As I've said, currently I have not had an issue with it and am quite happy with it's performance, it's just the annoyance of having a dual band router that only makes one band at a time available.
A better discussion can be found here: Superhub What hardware versions / revisions of the superhub are there? - Page 7 - Cable Forum With some interesting snippets such as this:-
It seems that many of the performance issues could be processor related.However the last device was, as you said yourself, supposed to be a second supplier for the Superhub 1, and a device that in practice, would perform the same as the original Superhub.
This new "Superhub 2" sounds like it's actually based on newer-generation hardware, and vastly improved over the outdated legacy components in the Superhub 1. That aside, the current Superhub would be hard pressed to hit 100mbps over wireless, let alone 200, and I believe even hardwired it won't do 400.
In my opinion, after 200mbps VM would have to replace the Superhub anyway, and as far as I'm concerned the sooner they do it the better.
Interestingly, Broadcom claim the BCM3383 is 50% faster than what came before, yet only runs at 500Mhz, suggesting the Superhub 1's CPU runs at 333Mhz. I've seen routers with 384Mhz MIPS processors become CPU bottlenecked when transmitting over wireless, in just single-band configurations.
Back of the envelope calculations suggest that an 800Mhz-1Ghz MIPS CPU to be the required minimum to efficiently operate concurrent dual-band wireless without the processor being a bottleneck. A multi-threaded/multi-core 500Mhz like the BCM3383 would obviously also do the trick. I do know however 684Mhz ARM processors are too slow to run dual-band concurrent wireless properly. The 333Mhz MIPS in the Superhub is thus in my opinion is barely sufficient to handle single-band wireless-N.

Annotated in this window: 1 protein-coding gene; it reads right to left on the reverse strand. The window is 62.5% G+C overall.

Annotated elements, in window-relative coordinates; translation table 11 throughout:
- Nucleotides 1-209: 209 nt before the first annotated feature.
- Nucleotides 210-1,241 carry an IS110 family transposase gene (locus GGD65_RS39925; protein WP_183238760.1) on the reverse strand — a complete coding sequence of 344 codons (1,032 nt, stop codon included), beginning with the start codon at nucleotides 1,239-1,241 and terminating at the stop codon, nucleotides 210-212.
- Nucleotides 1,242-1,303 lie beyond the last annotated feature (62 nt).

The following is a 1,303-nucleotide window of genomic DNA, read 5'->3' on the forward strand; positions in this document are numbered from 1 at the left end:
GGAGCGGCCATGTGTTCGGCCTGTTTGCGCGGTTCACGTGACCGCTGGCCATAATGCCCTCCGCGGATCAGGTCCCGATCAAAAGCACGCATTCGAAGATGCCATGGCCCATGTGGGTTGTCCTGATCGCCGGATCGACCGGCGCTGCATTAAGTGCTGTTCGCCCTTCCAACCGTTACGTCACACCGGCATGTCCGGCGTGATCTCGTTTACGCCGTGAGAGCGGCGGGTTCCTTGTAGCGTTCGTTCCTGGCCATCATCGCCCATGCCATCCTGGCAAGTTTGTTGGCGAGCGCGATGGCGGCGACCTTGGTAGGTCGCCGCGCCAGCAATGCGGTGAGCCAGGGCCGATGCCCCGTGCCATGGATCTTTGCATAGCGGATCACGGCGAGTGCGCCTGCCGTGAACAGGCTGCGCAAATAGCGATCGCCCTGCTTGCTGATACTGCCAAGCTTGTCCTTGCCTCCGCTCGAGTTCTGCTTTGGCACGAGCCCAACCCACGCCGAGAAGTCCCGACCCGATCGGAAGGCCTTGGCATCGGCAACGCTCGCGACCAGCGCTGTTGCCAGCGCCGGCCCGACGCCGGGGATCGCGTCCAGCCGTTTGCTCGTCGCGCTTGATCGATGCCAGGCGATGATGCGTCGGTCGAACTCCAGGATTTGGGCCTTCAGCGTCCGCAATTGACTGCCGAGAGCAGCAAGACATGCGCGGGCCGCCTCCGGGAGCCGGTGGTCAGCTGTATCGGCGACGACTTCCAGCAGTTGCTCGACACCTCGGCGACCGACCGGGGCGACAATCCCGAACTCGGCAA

I do wonder then, if the Superhub's lack of dual-band concurrent wireless was impacted by the fact that VM put a processor in the Superhub that is simply too slow to handle it, similarly, its performance even single band could have been impacted by having a processor just barely fast enough to deal with it.
There is discussion on the last forum I linked too about the location of the internal antennas being poorly implemented so if the SH is near a wall, radiator, fresh air, the signal suffers dreadfully. In fact this here from Virgin: http://help.virginmedia.com/system/s...MER_TYPE=Cable
Mine is behind the TV, against the wall and next to a radiator. Hmmm.Try to keep the Super Hub as far as you can from:
- Large or dense objects – avoid items containing metal or water
- Reflective or shiny surfaces – the signal can bounce off windows, mirrors and tiles
- Electrical equipment – particularly TVs, cordless phones, baby monitors and other equipment that sends out radio signals
- Walls – especially thick ones made of concrete or brick
Other things to think about:
- Give it space – the more space immediately around your Super Hub, the better its signal can spread
- Keep the front clear – your Super Hub broadcasts from its front panel (the side with the illuminated Virgin Media button), so try not hide it away on a bookshelf or behind the TV